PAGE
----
This is a repost of a blog post I wrote as the External Relationships Manager for the Research and Education Space looking at the issue of licensing. This post looks at how best to license your catalogue data so that your collections are more visible via products built on the Research and Education Space (RES), as well as other open products, like Wikipedia and Wikimedia Commons. The original is here.
The central ambition of RES is to make it easier for teachers, academics and students to access materials held in publicly funded collections and archives.
When the BBC and its partners, Jisc and Learning on Screen (the British Universities and Colleges Film and Video Council) were designing RES we realised that alongside the technical architecture of the platform, getting the licensing regime right would be a vital part of the project.
The RES licensing regime would need to balance two potentially competing demands:
- Offering enough protection to archive/collections holders to give them enough confidence to publish their data in a RES compatible format.
- Making it straightforward for people building things on top of RES to access the collections and archives indexed by the platform.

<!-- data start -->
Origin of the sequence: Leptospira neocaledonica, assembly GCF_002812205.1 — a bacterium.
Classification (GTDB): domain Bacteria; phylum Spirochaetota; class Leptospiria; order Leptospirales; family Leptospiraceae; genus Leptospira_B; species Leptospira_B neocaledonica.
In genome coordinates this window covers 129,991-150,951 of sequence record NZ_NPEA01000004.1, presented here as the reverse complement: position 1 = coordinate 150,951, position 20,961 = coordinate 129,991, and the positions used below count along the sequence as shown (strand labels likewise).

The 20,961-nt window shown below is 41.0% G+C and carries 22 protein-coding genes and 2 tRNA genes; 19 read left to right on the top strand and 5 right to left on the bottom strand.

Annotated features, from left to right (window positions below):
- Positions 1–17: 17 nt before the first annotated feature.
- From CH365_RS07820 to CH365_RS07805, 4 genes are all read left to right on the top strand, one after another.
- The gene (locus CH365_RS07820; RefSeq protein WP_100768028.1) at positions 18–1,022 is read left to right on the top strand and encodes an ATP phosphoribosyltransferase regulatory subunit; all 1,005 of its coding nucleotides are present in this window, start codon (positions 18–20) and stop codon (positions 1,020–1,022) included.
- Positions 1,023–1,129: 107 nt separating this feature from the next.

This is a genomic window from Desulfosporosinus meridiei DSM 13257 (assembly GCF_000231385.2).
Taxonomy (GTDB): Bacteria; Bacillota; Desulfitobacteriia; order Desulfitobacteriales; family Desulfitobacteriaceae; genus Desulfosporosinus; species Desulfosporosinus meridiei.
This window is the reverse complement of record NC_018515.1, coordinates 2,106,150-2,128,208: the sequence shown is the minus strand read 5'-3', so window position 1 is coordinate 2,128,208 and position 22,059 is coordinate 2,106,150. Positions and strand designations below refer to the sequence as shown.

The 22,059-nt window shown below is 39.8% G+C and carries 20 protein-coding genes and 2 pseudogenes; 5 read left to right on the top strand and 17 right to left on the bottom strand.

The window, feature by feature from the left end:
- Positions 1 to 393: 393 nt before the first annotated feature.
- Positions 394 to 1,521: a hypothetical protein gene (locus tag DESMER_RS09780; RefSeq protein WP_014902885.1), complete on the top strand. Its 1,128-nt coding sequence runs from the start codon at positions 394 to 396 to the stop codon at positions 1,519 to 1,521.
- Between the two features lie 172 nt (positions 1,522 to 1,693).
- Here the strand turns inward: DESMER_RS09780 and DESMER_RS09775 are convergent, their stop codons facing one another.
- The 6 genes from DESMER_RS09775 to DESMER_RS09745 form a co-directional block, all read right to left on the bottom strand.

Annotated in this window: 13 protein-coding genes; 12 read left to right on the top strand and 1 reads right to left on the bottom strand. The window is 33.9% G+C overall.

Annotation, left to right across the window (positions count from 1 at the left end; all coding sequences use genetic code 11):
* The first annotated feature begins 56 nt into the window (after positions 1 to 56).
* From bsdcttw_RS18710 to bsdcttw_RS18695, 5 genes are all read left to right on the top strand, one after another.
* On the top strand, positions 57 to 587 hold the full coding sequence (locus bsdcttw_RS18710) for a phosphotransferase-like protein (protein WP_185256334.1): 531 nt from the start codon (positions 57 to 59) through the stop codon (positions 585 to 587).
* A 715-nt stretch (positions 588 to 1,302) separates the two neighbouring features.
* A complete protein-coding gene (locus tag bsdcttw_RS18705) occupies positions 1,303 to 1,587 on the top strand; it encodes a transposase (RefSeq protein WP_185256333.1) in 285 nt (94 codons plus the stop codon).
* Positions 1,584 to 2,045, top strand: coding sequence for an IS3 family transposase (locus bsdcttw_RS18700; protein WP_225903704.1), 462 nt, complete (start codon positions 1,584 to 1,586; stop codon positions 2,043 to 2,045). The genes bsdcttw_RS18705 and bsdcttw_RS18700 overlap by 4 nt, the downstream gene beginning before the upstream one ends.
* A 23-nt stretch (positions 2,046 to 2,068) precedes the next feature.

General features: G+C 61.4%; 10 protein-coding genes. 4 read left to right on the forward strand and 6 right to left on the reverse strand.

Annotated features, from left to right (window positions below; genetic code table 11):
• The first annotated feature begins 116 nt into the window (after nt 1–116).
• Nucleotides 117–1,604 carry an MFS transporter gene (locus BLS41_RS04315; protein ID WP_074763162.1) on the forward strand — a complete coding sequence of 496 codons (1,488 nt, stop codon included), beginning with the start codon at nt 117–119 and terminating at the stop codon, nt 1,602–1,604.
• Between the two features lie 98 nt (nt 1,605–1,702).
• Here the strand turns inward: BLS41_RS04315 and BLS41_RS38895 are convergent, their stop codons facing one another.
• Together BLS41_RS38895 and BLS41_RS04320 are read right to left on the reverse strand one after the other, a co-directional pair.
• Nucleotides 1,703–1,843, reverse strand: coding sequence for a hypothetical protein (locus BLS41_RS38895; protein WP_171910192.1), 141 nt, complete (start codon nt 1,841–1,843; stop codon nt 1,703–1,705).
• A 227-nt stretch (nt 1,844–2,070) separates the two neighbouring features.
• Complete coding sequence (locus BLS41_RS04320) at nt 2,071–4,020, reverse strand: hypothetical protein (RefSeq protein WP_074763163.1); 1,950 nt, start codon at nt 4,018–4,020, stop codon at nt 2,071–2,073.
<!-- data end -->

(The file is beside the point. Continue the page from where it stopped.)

The approach the project took was to distinguish between the licences that apply to the catalogue data, which describe collections, as opposed to the licences that apply to the collections themselves. The RES platform will only index catalogue data that is openly licenced – under one of the licences listed at the bottom of this post. But we recognise that it’s up to each institution how they licence the assets in their collections.
In this blog post we examine the issues around licensing collections data, in a subsequent post we will look at issues around licensing assets themselves. (By collections data we mean information about a digitised object, its title, descriptive text, its url, technical information and preferably relevant links).
The RES team recently interviewed Chris Michaels, [then] Head of Digital and Publishing at The British Museum, for a short film about why major institutions are publishing data about their collections under an open licence. This was his main reason:
“The British Museum’s job is to share its collection with everyone in the whole world, and just as we do our job to put all our objects on display … now our job is to share our data about our objects with everyone and linked open data is the best way to do that.”
So the argument for publishing your data under an open licence is that it is the digital equivalent of allowing free entry to your institution, it allows access to as many people as possible.
“The original logo of the web had a lovely byline which was: ‘Let’s share what we know’. In many ways, I would hope cultural institutions would be willing to embrace that philosophy’’,
remarked Tom Scott, Head of Digital Engagement at the Wellcome Trust, when interviewed for the film. He points out that publishing data under an open licence is integral to one of the founding philosophies of the web, a philosophy shared by the cultural sector.